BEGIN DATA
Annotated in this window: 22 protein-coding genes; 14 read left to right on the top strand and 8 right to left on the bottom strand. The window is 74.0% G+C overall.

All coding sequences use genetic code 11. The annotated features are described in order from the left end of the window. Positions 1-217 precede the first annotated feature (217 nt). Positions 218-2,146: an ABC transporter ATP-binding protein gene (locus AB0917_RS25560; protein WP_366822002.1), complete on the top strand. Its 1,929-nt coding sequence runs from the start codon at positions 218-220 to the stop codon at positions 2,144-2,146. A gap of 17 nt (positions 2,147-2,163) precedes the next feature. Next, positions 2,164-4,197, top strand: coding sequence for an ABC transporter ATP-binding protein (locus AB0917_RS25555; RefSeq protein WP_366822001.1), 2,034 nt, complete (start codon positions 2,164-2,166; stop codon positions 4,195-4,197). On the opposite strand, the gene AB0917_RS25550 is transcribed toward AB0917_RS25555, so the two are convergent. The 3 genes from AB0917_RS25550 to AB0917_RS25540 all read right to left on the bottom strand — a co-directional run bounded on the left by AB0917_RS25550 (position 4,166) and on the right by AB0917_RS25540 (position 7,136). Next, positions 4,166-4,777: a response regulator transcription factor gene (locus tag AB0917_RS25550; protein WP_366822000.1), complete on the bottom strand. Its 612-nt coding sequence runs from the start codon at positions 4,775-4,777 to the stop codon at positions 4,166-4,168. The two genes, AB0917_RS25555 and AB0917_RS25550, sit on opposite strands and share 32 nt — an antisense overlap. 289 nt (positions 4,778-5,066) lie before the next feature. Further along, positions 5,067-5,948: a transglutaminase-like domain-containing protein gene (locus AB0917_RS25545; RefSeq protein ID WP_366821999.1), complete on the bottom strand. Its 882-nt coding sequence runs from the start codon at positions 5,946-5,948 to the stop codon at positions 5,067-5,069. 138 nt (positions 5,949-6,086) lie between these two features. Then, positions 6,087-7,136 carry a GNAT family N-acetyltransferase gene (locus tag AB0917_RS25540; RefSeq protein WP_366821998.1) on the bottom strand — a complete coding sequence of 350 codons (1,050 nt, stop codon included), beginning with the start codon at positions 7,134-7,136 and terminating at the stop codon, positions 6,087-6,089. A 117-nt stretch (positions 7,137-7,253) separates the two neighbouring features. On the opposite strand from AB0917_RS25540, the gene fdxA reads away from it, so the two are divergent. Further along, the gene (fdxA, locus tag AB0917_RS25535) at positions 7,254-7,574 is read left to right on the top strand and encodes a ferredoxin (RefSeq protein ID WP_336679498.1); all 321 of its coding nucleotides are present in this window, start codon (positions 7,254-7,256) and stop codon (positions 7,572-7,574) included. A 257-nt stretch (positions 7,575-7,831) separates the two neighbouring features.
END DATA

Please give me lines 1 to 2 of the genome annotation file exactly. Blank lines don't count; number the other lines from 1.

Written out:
Annotated in this window: 22 protein-coding genes; 14 read left to right on the top strand and 8 right to left on the bottom strand. The window is 74.0% G+C overall.

All coding sequences use genetic code 11. The annotated features are described in order from the left end of the window. Positions 1-217 precede the first annotated feature (217 nt). Positions 218-2,146: an ABC transporter ATP-binding protein gene (locus AB0917_RS25560; protein WP_366822002.1), complete on the top strand. Its 1,929-nt coding sequence runs from the start codon at positions 218-220 to the stop codon at positions 2,144-2,146. A gap of 17 nt (positions 2,147-2,163) precedes the next feature. Next, positions 2,164-4,197, top strand: coding sequence for an ABC transporter ATP-binding protein (locus AB0917_RS25555; RefSeq protein WP_366822001.1), 2,034 nt, complete (start codon positions 2,164-2,166; stop codon positions 4,195-4,197). On the opposite strand, the gene AB0917_RS25550 is transcribed toward AB0917_RS25555, so the two are convergent. The 3 genes from AB0917_RS25550 to AB0917_RS25540 all read right to left on the bottom strand — a co-directional run bounded on the left by AB0917_RS25550 (position 4,166) and on the right by AB0917_RS25540 (position 7,136). Next, positions 4,166-4,777: a response regulator transcription factor gene (locus tag AB0917_RS25550; protein WP_366822000.1), complete on the bottom strand. Its 612-nt coding sequence runs from the start codon at positions 4,775-4,777 to the stop codon at positions 4,166-4,168. The two genes, AB0917_RS25555 and AB0917_RS25550, sit on opposite strands and share 32 nt — an antisense overlap. 289 nt (positions 4,778-5,066) lie before the next feature. Further along, positions 5,067-5,948: a transglutaminase-like domain-containing protein gene (locus AB0917_RS25545; RefSeq protein ID WP_366821999.1), complete on the bottom strand. Its 882-nt coding sequence runs from the start codon at positions 5,946-5,948 to the stop codon at positions 5,067-5,069. 138 nt (positions 5,949-6,086) lie between these two features. Then, positions 6,087-7,136 carry a GNAT family N-acetyltransferase gene (locus tag AB0917_RS25540; RefSeq protein WP_366821998.1) on the bottom strand — a complete coding sequence of 350 codons (1,050 nt, stop codon included), beginning with the start codon at positions 7,134-7,136 and terminating at the stop codon, positions 6,087-6,089. A 117-nt stretch (positions 7,137-7,253) separates the two neighbouring features. On the opposite strand from AB0917_RS25540, the gene fdxA reads away from it, so the two are divergent. Further along, the gene (fdxA, locus tag AB0917_RS25535) at positions 7,254-7,574 is read left to right on the top strand and encodes a ferredoxin (RefSeq protein ID WP_336679498.1); all 321 of its coding nucleotides are present in this window, start codon (positions 7,254-7,256) and stop codon (positions 7,572-7,574) included. A 257-nt stretch (positions 7,575-7,831) separates the two neighbouring features.